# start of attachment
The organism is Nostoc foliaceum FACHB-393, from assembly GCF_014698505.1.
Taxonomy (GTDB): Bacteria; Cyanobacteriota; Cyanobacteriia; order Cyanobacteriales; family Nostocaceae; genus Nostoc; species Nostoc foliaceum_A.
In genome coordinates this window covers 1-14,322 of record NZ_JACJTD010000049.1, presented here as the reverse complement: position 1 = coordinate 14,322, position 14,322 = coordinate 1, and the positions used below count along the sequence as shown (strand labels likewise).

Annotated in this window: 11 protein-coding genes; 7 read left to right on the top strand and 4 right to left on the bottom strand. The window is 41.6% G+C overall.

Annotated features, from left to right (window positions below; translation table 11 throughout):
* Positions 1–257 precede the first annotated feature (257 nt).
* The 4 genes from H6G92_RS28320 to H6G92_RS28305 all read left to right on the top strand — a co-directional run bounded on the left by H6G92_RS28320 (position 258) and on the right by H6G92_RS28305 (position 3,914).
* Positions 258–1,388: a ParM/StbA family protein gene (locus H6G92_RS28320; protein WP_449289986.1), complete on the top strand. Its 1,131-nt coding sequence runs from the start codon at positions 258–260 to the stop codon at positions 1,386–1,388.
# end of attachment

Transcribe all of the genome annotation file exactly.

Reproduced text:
The organism is Nostoc foliaceum FACHB-393, from assembly GCF_014698505.1.
Taxonomy (GTDB): Bacteria; Cyanobacteriota; Cyanobacteriia; order Cyanobacteriales; family Nostocaceae; genus Nostoc; species Nostoc foliaceum_A.
In genome coordinates this window covers 1-14,322 of record NZ_JACJTD010000049.1, presented here as the reverse complement: position 1 = coordinate 14,322, position 14,322 = coordinate 1, and the positions used below count along the sequence as shown (strand labels likewise).

Annotated in this window: 11 protein-coding genes; 7 read left to right on the top strand and 4 right to left on the bottom strand. The window is 41.6% G+C overall.

Annotated features, from left to right (window positions below; translation table 11 throughout):
* Positions 1–257 precede the first annotated feature (257 nt).
* The 4 genes from H6G92_RS28320 to H6G92_RS28305 all read left to right on the top strand — a co-directional run bounded on the left by H6G92_RS28320 (position 258) and on the right by H6G92_RS28305 (position 3,914).
* Positions 258–1,388: a ParM/StbA family protein gene (locus H6G92_RS28320; protein WP_449289986.1), complete on the top strand. Its 1,131-nt coding sequence runs from the start codon at positions 258–260 to the stop codon at positions 1,386–1,388.